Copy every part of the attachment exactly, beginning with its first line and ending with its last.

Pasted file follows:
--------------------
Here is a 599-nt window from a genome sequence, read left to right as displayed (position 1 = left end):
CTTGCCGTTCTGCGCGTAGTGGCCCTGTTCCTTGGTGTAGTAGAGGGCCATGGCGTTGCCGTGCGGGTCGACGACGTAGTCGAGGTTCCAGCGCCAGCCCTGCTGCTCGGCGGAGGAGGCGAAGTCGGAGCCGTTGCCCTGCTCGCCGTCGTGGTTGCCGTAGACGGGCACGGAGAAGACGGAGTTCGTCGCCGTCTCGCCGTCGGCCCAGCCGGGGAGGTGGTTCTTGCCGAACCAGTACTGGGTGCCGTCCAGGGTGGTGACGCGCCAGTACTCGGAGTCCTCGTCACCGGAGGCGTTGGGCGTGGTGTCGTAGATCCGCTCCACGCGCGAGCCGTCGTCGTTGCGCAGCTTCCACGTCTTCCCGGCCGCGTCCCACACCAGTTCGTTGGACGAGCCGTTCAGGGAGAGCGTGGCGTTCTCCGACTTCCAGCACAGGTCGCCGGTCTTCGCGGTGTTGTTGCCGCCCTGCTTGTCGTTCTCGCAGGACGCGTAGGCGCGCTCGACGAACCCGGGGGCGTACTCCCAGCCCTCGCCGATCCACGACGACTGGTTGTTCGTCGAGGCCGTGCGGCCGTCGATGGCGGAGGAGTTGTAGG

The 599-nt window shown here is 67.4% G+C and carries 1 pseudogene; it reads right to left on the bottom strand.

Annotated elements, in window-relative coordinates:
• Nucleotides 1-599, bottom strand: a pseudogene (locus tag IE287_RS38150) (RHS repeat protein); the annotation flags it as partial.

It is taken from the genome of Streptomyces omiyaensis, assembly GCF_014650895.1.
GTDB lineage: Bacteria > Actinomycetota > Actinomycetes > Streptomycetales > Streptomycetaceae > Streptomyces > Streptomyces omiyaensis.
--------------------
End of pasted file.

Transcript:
Here is a 599-nt window from a genome sequence, read left to right as displayed (position 1 = left end):
CTTGCCGTTCTGCGCGTAGTGGCCCTGTTCCTTGGTGTAGTAGAGGGCCATGGCGTTGCCGTGCGGGTCGACGACGTAGTCGAGGTTCCAGCGCCAGCCCTGCTGCTCGGCGGAGGAGGCGAAGTCGGAGCCGTTGCCCTGCTCGCCGTCGTGGTTGCCGTAGACGGGCACGGAGAAGACGGAGTTCGTCGCCGTCTCGCCGTCGGCCCAGCCGGGGAGGTGGTTCTTGCCGAACCAGTACTGGGTGCCGTCCAGGGTGGTGACGCGCCAGTACTCGGAGTCCTCGTCACCGGAGGCGTTGGGCGTGGTGTCGTAGATCCGCTCCACGCGCGAGCCGTCGTCGTTGCGCAGCTTCCACGTCTTCCCGGCCGCGTCCCACACCAGTTCGTTGGACGAGCCGTTCAGGGAGAGCGTGGCGTTCTCCGACTTCCAGCACAGGTCGCCGGTCTTCGCGGTGTTGTTGCCGCCCTGCTTGTCGTTCTCGCAGGACGCGTAGGCGCGCTCGACGAACCCGGGGGCGTACTCCCAGCCCTCGCCGATCCACGACGACTGGTTGTTCGTCGAGGCCGTGCGGCCGTCGATGGCGGAGGAGTTGTAGG

The 599-nt window shown here is 67.4% G+C and carries 1 pseudogene; it reads right to left on the bottom strand.

Annotated elements, in window-relative coordinates:
• Nucleotides 1-599, bottom strand: a pseudogene (locus tag IE287_RS38150) (RHS repeat protein); the annotation flags it as partial.

It is taken from the genome of Streptomyces omiyaensis, assembly GCF_014650895.1.
GTDB lineage: Bacteria > Actinomycetota > Actinomycetes > Streptomycetales > Streptomycetaceae > Streptomyces > Streptomyces omiyaensis.